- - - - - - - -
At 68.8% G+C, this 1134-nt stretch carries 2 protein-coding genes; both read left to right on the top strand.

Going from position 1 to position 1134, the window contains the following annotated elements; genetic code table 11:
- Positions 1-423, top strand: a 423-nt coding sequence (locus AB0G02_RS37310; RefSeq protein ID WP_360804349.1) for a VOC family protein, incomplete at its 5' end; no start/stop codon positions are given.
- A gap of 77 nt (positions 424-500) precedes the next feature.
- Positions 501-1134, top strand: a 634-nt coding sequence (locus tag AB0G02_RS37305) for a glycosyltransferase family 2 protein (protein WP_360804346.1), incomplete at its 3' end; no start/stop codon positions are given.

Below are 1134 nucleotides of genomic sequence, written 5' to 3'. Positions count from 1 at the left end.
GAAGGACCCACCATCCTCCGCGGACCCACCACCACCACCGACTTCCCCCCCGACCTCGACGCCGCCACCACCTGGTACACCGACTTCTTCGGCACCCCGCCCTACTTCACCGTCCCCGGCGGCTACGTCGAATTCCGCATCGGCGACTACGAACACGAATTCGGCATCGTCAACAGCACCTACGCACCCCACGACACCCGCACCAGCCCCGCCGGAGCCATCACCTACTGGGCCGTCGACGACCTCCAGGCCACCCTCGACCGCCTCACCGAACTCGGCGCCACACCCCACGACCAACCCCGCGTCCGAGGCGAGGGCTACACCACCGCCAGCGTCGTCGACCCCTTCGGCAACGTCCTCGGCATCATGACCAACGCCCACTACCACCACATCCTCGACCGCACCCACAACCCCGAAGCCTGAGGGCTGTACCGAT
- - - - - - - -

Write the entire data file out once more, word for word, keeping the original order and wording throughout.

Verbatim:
At 68.8% G+C, this 1134-nt stretch carries 2 protein-coding genes; both read left to right on the top strand.

Going from position 1 to position 1134, the window contains the following annotated elements; genetic code table 11:
- Positions 1-423, top strand: a 423-nt coding sequence (locus AB0G02_RS37310; RefSeq protein ID WP_360804349.1) for a VOC family protein, incomplete at its 5' end; no start/stop codon positions are given.
- A gap of 77 nt (positions 424-500) precedes the next feature.
- Positions 501-1134, top strand: a 634-nt coding sequence (locus tag AB0G02_RS37305) for a glycosyltransferase family 2 protein (protein WP_360804346.1), incomplete at its 3' end; no start/stop codon positions are given.

Below are 1134 nucleotides of genomic sequence, written 5' to 3'. Positions count from 1 at the left end.
GAAGGACCCACCATCCTCCGCGGACCCACCACCACCACCGACTTCCCCCCCGACCTCGACGCCGCCACCACCTGGTACACCGACTTCTTCGGCACCCCGCCCTACTTCACCGTCCCCGGCGGCTACGTCGAATTCCGCATCGGCGACTACGAACACGAATTCGGCATCGTCAACAGCACCTACGCACCCCACGACACCCGCACCAGCCCCGCCGGAGCCATCACCTACTGGGCCGTCGACGACCTCCAGGCCACCCTCGACCGCCTCACCGAACTCGGCGCCACACCCCACGACCAACCCCGCGTCCGAGGCGAGGGCTACACCACCGCCAGCGTCGTCGACCCCTTCGGCAACGTCCTCGGCATCATGACCAACGCCCACTACCACCACATCCTCGACCGCACCCACAACCCCGAAGCCTGAGGGCTGTACCGAT